NFL scouts from at least twenty different squads gathered at the WVU Football Complex along with coaches and media, to watch former collegians with ambitions of playing on Sundays show off their skills. The most recognizable face in the crowd was that of Pittsburgh Steelers' head coach Mike Tomlin, who spent most of the event palling around with WVU assistant coaches Lonnie Galloway and Chris Beatty, as well head coach Bill Stewart, Tomlin's former boss at VMI. Coach Stewart was his normal jovial self, shaking hands and chatting with everyone he knew (which was most of the crowd) and offering words of encouragement to his former players. Stewart made the trip back to Morgantown from New York City, where he took in WVU's basketball win over Notre Dame in the Big East tournament on Wedesday night.
* * *
Morty Ivy, Ellis Lankster, Ryan Stanchek, Marc Magro, John Holmes, Greg Isdaner, Stephen Maw, Adam Hughes, Dorrell Jalloh, and Jim Lewis took part in the forty yard dash and a series of agility drills. No times were posted or made public by the scouts on any of these events, which the scouts were watching intently. Patrick White and Pat McAfee did not participate in these timed runs. I'm guessing that White's speed and agility are already known commodities and that none of the scouts are interested in the 40 times of kickers (which is a shame, since McAfee seems a bit more athletic than your typical place kicker/punter).
* * *
White was given a chance to show the NFL scouts in attendance the fancy foot work and laser-like left arm that have made him a Mountain State hero during position drills. WVU's all-time winningest QB was loose and crisp, putting plenty of zip on his passes and executing his drops with precision. One forty-yard bomb to former teammate Jalloh drew "oohs" and "ahhhs" from the players and reporters, and hopefully the NFL scouts were equally impressed.
Jalloh put in a lot of effort in these drills as well, and although he dropped a few passes, his route running and overall hustle was commendable.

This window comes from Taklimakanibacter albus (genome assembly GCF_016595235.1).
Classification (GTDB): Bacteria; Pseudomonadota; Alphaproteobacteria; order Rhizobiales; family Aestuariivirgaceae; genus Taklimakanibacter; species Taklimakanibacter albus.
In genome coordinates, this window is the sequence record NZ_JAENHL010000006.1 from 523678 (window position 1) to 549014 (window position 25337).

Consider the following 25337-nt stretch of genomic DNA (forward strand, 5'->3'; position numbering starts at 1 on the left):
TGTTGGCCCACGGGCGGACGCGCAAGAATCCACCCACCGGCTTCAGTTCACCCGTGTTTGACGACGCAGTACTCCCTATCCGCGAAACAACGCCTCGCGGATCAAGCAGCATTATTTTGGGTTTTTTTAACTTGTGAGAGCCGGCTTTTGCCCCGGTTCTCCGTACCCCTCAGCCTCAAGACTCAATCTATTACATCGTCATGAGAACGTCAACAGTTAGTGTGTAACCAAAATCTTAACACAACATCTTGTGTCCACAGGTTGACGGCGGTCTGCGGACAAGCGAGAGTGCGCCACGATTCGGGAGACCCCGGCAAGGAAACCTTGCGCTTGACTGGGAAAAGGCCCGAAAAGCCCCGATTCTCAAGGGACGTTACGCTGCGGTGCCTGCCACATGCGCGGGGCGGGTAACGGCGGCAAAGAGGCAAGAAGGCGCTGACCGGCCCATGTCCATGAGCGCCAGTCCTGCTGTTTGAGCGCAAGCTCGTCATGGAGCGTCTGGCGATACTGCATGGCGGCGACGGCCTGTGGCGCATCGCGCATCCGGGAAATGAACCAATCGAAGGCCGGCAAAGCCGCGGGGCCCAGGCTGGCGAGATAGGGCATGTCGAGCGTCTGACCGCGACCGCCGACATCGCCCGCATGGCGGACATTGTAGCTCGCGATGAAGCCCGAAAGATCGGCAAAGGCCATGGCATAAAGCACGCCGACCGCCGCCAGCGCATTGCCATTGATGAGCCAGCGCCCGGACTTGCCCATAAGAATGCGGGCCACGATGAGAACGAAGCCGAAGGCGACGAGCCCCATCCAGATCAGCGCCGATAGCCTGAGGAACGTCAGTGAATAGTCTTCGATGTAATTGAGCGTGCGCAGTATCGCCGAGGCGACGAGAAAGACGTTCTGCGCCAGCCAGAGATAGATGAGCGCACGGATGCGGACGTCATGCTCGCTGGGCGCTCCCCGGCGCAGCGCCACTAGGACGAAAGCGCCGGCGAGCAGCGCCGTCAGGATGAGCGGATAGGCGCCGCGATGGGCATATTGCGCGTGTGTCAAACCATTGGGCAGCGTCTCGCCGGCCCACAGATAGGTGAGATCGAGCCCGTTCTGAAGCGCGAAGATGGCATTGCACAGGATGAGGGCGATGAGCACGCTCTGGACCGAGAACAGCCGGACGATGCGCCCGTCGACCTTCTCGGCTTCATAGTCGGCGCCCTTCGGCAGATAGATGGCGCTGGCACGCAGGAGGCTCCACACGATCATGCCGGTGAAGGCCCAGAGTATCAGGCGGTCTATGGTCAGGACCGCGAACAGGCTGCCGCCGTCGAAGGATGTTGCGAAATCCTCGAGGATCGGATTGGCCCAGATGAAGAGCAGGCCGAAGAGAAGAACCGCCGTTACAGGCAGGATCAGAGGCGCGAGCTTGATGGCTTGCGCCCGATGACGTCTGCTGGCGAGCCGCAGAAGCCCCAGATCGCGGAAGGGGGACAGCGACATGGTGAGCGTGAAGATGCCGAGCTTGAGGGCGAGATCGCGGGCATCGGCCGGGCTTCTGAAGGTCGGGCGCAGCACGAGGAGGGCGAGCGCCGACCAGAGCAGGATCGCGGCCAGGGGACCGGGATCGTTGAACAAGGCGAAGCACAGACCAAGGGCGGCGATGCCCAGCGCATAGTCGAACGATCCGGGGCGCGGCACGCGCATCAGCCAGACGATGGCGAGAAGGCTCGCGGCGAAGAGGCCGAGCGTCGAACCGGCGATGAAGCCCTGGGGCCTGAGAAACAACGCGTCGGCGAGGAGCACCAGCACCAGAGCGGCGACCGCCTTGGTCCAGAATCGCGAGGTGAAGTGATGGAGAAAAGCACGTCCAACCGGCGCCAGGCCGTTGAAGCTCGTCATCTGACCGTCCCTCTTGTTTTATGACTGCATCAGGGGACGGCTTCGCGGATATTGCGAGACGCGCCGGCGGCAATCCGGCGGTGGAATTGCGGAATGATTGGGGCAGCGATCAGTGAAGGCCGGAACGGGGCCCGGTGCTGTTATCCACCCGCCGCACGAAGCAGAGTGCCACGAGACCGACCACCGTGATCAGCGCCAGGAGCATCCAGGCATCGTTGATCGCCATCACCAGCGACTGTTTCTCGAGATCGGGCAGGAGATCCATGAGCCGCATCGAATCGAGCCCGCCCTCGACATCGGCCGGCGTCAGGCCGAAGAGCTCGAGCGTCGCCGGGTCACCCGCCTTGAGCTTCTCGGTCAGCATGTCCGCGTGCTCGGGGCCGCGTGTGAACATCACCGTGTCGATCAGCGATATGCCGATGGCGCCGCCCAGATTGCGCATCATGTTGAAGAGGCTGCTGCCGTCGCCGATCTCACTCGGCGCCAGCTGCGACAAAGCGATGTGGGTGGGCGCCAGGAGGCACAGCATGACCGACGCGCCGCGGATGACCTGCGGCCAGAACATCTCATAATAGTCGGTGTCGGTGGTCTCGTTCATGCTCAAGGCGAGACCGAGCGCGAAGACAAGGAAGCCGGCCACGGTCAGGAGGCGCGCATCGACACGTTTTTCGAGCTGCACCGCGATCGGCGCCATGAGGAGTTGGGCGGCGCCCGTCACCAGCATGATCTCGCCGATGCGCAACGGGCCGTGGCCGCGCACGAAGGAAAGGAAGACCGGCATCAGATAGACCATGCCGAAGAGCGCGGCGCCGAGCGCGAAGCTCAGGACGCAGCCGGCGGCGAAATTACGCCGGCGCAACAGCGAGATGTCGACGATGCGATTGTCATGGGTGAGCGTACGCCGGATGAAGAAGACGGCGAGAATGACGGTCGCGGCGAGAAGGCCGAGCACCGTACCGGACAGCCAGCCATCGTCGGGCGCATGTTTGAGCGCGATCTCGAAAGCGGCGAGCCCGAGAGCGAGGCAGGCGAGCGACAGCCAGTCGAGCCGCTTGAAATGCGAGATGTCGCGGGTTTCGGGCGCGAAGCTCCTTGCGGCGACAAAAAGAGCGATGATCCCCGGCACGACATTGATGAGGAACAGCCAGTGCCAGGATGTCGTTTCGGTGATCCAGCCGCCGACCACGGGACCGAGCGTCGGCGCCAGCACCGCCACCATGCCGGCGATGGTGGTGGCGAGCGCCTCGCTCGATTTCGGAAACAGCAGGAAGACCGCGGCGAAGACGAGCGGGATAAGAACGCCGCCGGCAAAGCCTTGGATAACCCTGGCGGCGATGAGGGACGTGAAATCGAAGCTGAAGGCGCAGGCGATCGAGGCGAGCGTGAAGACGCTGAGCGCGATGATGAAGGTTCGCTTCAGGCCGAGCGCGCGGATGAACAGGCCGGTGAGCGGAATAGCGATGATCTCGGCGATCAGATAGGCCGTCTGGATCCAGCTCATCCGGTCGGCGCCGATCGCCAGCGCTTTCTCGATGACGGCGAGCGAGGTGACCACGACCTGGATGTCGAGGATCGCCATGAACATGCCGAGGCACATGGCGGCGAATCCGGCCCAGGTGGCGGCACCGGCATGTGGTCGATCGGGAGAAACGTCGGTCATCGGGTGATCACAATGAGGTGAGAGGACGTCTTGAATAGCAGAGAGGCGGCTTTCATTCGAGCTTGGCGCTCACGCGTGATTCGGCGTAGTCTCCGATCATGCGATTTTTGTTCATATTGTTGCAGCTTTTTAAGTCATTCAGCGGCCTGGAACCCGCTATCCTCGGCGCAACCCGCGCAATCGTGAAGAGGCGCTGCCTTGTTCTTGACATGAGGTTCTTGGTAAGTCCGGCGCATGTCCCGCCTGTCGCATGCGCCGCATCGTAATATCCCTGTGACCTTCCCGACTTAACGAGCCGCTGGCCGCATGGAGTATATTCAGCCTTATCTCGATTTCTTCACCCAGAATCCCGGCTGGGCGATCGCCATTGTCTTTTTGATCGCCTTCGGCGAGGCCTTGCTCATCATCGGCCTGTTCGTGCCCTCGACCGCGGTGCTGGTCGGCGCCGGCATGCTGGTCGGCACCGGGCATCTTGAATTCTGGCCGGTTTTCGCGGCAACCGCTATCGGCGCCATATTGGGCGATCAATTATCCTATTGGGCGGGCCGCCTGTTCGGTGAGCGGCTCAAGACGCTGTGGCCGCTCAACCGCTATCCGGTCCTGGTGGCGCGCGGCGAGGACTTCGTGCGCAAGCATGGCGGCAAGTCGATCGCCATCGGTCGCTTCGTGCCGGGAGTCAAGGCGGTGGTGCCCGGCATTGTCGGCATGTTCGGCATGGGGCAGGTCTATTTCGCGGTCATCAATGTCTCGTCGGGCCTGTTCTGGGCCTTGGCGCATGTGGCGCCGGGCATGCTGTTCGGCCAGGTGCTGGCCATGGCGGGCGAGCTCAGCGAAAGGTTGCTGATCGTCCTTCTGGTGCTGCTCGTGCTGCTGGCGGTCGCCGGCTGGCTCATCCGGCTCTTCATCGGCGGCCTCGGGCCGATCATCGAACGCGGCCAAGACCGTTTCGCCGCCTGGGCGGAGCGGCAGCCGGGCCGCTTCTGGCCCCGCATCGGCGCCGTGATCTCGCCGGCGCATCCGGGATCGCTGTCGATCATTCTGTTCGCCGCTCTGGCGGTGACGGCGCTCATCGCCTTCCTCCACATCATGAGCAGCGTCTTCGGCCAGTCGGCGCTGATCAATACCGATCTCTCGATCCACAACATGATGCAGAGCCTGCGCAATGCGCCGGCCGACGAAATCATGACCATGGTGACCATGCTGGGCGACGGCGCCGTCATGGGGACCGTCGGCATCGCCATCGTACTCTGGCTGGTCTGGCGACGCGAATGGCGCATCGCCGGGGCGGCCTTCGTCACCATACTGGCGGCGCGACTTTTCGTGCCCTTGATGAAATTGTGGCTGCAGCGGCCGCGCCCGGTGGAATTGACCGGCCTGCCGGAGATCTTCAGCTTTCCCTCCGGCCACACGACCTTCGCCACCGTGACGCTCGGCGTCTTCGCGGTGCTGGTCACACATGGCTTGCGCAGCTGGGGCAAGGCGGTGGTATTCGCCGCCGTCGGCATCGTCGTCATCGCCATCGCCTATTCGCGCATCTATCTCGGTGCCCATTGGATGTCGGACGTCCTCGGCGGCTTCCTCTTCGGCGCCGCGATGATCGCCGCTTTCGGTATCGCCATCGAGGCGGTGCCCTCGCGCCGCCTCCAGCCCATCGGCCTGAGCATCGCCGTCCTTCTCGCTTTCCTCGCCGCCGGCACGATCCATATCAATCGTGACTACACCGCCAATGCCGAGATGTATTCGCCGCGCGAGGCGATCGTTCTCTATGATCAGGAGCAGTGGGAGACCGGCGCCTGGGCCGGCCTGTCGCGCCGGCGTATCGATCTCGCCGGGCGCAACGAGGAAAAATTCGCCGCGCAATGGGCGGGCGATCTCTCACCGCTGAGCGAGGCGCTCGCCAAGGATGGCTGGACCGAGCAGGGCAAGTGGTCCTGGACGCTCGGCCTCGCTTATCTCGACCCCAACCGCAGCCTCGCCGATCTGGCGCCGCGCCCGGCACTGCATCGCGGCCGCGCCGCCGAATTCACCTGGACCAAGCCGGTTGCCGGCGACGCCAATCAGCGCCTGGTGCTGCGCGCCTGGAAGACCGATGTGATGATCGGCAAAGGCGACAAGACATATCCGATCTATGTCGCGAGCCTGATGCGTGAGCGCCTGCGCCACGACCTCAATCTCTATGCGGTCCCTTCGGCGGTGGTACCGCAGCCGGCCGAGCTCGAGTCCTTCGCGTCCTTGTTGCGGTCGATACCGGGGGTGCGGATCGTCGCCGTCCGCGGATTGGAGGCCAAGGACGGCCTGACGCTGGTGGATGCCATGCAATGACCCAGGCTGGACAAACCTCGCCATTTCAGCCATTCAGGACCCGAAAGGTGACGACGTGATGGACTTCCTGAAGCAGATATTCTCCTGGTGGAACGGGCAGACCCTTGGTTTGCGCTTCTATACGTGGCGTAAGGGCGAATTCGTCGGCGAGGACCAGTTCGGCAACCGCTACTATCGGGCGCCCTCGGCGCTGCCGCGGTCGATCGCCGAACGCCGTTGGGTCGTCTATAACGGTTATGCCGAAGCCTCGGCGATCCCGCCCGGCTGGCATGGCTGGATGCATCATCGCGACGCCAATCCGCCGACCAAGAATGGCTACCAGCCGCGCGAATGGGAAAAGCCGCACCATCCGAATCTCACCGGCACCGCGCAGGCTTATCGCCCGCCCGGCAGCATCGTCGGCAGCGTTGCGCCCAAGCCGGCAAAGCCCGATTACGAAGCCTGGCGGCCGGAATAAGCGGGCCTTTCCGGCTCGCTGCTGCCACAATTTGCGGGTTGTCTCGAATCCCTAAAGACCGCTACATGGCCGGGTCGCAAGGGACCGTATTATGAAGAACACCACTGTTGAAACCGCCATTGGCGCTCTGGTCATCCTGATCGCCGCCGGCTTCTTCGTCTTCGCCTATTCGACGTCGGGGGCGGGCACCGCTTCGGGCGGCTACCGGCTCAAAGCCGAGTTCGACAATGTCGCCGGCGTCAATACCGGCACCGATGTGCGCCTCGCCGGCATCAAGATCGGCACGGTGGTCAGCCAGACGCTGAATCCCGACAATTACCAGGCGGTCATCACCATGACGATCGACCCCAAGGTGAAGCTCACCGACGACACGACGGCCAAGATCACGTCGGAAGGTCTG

* * *
The linebackers and defensive backs received some more looks during their position drills, which were all pretty standard tests of agility and quickness. They were followed up by the three participating offensive lineman, who went through a similar workout. Although all of these drills are rather mundane and the players have done them all a million times, they were executed with plenty of intensity in front off the sharp-eyed NFL scouts. McAfee finished the day by showing off his prolific boot on Mountaineer Field.
* * *
While the scouts all remained mum about their player evaluations, they seemed to be paying close attention to Ryan Stanchek, Ivy, and Lankster. However, the player that drew the most attention was (surprise, surprise) Patrick White. All eyes were glued on the Daphne, Ala. native during his performance, which consisted of absolutely no reps at receiver. Despite all the attention, White appeared to be the most relaxed guy in the building. The NFL scouts had to have been impressed with his calm demeanor, along with his quick feet and tight spiral.
An exhausted Stanchek on how he performed: "I think I did fine. I've just been training so hard for this, I'm glad to get it over with."
Ivy on whether he was petitioning Mike Tomlin for a spot on the Steelers defense: "It doesn't matter where, I just wanna play. All I want is a shot to make plays."
White on his pre-draft training: "I've been working on my drop, adding body mass, trying to give my release a little more 'umph'."
White drew, by far, the most media attention. After being pinned down almost immediately after the event ended by just about every reporter in the building, he was summoned by representatives of the NFL Network for a live interview. After that was finished, he answered yet some more questions from the remaining media members, showing off his sense of humor in the process. He said to a reporter holding a television camera, "What was that movie, 30 days of darkness? This has been 62 days of brightness!"
After mentioning that he'd most like to play for the Steelers, he was asked "Would you rather play receiver for the Steelers or quarterback somewhere else?", to which he smiled and said "Come on now, that's a trick question!" And when asked what his plans would be if he was unable to continue playing football, he quipped "I'd be on the other side of the camera, doing interviews, messing with people, asking trick questions."
For one last time at West Virginia, number five stole the show.